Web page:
The drama of trauma

Idler on a hammock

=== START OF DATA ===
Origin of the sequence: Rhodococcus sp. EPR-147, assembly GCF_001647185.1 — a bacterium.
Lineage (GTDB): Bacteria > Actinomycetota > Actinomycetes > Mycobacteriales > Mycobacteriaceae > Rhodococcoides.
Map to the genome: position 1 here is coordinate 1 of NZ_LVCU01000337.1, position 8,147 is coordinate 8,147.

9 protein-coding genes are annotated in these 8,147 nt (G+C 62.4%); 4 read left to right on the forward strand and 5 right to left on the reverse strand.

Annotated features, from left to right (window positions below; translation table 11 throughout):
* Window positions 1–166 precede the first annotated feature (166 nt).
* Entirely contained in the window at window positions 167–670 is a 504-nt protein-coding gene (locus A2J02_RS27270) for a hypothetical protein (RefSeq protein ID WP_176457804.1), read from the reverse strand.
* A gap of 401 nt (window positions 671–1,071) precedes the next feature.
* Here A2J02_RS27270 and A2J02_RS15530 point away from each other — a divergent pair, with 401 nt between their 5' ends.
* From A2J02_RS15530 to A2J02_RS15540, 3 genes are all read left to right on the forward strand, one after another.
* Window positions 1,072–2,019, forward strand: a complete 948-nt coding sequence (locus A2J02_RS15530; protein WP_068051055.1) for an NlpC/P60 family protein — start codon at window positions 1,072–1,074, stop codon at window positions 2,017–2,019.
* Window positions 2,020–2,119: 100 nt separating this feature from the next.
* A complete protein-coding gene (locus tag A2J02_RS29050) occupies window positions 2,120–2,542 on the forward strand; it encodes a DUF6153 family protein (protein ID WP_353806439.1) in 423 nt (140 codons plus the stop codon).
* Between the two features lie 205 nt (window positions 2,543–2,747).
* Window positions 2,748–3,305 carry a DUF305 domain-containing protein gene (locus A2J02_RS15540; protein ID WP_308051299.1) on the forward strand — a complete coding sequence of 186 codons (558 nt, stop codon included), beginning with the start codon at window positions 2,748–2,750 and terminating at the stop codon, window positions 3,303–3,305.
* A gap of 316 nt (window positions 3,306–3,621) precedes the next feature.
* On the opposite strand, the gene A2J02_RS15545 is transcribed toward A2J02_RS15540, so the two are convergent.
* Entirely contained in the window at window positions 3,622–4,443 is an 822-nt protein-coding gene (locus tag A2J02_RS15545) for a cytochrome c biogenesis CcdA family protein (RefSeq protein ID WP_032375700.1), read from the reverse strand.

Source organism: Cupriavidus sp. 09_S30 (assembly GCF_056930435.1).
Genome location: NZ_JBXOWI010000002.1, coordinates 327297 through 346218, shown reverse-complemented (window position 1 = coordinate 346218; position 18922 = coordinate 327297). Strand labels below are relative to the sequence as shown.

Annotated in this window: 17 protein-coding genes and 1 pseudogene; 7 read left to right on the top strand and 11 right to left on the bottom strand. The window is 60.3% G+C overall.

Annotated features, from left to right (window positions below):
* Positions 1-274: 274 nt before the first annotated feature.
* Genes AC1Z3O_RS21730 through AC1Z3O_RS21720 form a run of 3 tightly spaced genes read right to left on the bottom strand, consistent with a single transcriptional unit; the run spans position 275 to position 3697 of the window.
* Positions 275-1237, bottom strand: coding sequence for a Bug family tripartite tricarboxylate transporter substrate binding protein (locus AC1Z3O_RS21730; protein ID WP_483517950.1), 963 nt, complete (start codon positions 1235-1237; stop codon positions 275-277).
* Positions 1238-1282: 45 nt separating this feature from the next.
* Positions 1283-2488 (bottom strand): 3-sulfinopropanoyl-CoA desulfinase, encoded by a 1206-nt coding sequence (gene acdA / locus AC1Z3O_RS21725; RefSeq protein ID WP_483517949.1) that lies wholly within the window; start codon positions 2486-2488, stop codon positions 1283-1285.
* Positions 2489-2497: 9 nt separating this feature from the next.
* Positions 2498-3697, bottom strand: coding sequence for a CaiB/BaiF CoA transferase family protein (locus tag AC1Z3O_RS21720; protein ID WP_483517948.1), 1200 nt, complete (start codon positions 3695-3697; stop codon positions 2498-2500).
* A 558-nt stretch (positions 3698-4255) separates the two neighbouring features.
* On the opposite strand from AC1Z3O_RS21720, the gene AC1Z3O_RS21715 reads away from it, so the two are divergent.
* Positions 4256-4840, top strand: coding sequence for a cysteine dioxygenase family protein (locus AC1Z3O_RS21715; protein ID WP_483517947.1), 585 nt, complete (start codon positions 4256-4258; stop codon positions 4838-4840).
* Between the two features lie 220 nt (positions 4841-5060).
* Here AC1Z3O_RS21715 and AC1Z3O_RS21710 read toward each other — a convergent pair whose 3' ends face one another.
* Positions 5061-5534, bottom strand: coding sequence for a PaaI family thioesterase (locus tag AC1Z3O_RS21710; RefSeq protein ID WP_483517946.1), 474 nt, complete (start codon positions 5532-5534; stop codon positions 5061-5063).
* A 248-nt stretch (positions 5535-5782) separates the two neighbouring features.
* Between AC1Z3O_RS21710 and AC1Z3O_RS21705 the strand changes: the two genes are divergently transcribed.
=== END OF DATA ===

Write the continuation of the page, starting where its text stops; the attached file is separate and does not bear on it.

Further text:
At the beginning of the First World War, my grandfather, Gwilym Jones, was a medical orderly and stretcher-bearer at Ypres in Belgium, where some of the fiercest fighting took place. I imagine him, knee-deep in waterlogged trenches, struggling to lift a wounded man or staggering through shell holes, trying not to trip on the rotting bodies of the already-dead. I have to imagine this because he told us just the briefest facts, and those years of immersion in death and dying did not appear to cause lasting mental scars. My father describes him as a happy man with a keen intellect and a passion for education and radical politics. There were no moods or nightmares, and the only time he got drunk was when the Labour Party took over government in 1929. The ability to cope appears to be a family trait: at the height of the Blitz in London…

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